During one of its busiest and most productive periods in recent memory, Pittsburgh-based Giant Eagle presided over a medley of format and service expansions in the past 18 months. Among the highlights of the 220-store retailer’s more aggressive moves to further its offerings and fuel its business with destination and convenience stores and geographic expansion, Giant Eagle in December 2013 unveiled the latest iteration of its multiformat store portfolio, with its first-ever 15,500-square-foot Market District Express, in the Pittsburgh suburb of McMurray. As well as what it calls this “bite-sized” version of its eight much larger food-focused Market District stores, the company is reportedly planning to open another small-format store in Bexley, Ohio.
A pioneer in the loyalty card business with its “Fuelperks!” gasoline rewards program, Giant Eagle, with 187 GetGo gas stations and c-stores, also diversified in the past year with its acquisition of Cleveland -based Rx21 Specialty Pharmacy, a move which will enable it to provide enhanced clinical, operational and mail services to hepatitis C and organ transplant patients. In addition, it has revised its digital marketing and engagement strategies to include more interactive tools tailored to specific customer segments.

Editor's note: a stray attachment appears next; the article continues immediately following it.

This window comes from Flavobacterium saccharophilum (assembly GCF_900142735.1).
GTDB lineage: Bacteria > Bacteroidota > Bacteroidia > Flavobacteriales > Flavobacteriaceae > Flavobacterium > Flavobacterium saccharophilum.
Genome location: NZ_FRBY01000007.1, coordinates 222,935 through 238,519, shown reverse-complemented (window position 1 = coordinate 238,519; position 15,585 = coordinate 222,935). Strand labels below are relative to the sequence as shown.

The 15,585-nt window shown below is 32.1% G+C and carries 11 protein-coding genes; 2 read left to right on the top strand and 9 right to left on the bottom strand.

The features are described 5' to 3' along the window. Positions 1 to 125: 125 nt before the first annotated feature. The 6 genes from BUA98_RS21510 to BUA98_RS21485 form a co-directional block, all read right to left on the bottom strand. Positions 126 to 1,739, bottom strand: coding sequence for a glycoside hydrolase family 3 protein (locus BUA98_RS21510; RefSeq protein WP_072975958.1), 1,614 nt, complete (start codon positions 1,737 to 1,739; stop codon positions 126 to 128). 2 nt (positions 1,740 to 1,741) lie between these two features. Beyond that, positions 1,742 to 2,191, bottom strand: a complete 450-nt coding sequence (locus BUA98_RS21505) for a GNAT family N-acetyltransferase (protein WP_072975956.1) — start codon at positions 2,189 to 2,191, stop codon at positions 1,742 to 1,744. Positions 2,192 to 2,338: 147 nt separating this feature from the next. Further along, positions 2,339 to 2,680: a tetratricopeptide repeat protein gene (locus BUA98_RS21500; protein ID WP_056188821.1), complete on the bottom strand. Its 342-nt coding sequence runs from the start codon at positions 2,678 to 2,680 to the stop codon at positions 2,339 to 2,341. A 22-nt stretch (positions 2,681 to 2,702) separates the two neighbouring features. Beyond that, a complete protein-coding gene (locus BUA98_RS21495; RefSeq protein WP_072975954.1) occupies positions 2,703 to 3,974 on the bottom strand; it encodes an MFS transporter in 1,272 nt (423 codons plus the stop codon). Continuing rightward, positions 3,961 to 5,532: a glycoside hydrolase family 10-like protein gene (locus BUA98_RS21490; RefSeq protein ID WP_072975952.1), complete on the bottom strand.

Further, in preparation for its entry into the Indianapolis grocery scene with its first Market District grocery store and GetGo convenience restaurant and fuel station, in The Bridges development in Carmel in 2015, Giant Eagle exited the Toledo, Ohio, market in early May. Speculation is strong that Giant Eagle will make a more pronounced statement in Indianapolis with more than one store, once it gets its talons in the door.
Since last year’s Super 50 report, Eden Prairie, Minn.-based Supervalu has focused on efforts to redefine itself following the unloading of its major retail banners to AB Acquisitions, positioning the operation as a more efficient wholesale and retail company consisting of three business units: Independent Business, a wholesaler serving nearly 2,000 stores; Save-A-Lot, a hard-discount grocery chain with more than 1,300 stores nationwide; and five regional banners.